Known as one of the most powerful and strict dictatorships of our time, the Democratic People’s Republic of Korea (or North Korea) provokes curiosity. If you are one of those people who are fascinated by reclusive countries and their little secrets, then read on . . .
1. They have their own calendar
Based on Kim II-sung’s birthday in 1912 — grandfather of today’s leader Kim Jong-un — the current year in North Korea is not 2016, but 104!
2. The country is a ‘democracy’
Like every democratic country, North Korea organises elections. These take place every five years but have one particularity: voting is mandatory and there is only one candidate. That’s why, unsurprisingly, North Korea has a 100 per cent election turnout for their current leader.
3. They tried to attract South Korean people to the country
Half of the North Korean population is currently experiencing poverty. However, the government tries to hide this as much as possible. For instance, they have built Kijong-dong (Peace Village), also known as the ‘Propaganda Village’, which is a city located near South Korea’s borders and when looked from afar appears prosperous. In reality though, the city is fake: no one lives there. The place has been established to entice South Korean citizens and ideally make them want to settle in North Korea — a strategy that did not work as expected as only a few South Koreans have moved to the North, while more than 20,000 North Koreans have moved to the South.
4. Only elites are allowed to drive
It is completely forbidden for the average North Korean citizen to drive. Owning a car is actually reserved for the government and military officials. More generally, transport is controlled and watched by the state: it is almost impossible for a North Korean to travel in his own country or especially go abroad. In fact, leaving the country is probably the worst crime to commit.
5. There are 28 legal haircuts
In North Korea, everything is controlled by the government, even the right to choose a proper haircut. As a matter of fact, men can select a hairstyle between 10 looks — which are all short — while women have 18 choices — short for married women, and longer for single ladies.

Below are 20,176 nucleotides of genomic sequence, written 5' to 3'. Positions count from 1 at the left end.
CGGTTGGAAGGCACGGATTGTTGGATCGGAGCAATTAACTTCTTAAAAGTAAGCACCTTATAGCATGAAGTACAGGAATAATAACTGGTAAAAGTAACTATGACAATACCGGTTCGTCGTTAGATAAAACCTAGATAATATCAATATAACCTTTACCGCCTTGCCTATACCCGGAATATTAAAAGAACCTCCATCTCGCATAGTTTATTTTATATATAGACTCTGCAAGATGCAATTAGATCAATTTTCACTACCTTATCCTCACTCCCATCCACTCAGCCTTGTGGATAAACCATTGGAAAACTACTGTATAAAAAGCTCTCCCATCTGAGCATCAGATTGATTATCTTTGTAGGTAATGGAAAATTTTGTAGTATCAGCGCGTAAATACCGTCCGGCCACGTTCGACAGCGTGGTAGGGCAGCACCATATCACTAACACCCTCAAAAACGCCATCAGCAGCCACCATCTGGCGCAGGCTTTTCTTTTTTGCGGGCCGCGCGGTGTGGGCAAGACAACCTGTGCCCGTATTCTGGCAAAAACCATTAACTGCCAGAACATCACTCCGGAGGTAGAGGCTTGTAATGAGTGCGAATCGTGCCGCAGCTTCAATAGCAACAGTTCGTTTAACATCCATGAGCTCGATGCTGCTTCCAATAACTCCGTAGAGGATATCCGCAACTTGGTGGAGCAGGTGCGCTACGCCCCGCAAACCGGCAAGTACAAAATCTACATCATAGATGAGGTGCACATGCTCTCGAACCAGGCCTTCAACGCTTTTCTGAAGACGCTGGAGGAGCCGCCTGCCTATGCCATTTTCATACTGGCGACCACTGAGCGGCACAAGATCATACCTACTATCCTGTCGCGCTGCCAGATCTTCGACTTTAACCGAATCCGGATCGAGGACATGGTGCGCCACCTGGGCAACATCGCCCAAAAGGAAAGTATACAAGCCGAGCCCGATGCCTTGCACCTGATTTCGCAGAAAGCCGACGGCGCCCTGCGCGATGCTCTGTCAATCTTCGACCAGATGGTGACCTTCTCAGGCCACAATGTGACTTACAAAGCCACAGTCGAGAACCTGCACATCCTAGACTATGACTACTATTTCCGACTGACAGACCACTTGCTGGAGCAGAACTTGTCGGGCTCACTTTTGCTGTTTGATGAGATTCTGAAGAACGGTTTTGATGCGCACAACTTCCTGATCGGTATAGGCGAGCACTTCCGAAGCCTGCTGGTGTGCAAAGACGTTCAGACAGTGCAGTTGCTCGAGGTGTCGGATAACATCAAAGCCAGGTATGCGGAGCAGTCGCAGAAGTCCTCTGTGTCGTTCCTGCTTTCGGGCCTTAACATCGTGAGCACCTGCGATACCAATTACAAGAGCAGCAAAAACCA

6. Reading the Bible is punishable by death
It is really easy to be imprisoned or executed in cold blood in North Korea. If a citizen is found reading a copy of the Bible, watching pornography or South Korean movies, they can expect a brutal death sentence — a common killing method is to throw the condemned person in a cage with previously starved dogs.
7. Prisons are death camps
Disobedience to the government’s rules is not something that is taken lightly. Testimonials have described prisons as death camps: prisoners are starved to death, beaten, tortured, and it has also been speculated that experiments are made on their bodies — that’s why these prisons are often compared to Holocaust death camps. However, committing a political crime doesn’t mean prison time just for you. Three generations of your family will have to follow even if they are not related to the crime, as it’s commonly believed that bad behaviour runs in the blood.
8. A dead body is the most popular attraction in the country
When Kim Jong-Il died in 2011, the father of current leader Kim Jong-un, his body was neither buried or cremated. In fact, the dead leader’s remains have been embalmed and placed in a glass sarcophagus with the help of a Russian team. The Russians’ ancient methods probably inspired North Korea as two of Russia’s previous leaders, Lenin and Stalin, have famously been embalmed. Since then, Kim Jong-Il’s body, which rests in the Kumsusan Palace of the Sun, has become the most visited attraction in the country.
9. Wearing jeans is illegal
According to the North Korean government, denim jeans symbolize their sworn enemy: the United States of America. However, though wearing blue jeans is considered an offence, dark jeans have been allowed and can sometimes be found on persons in the country.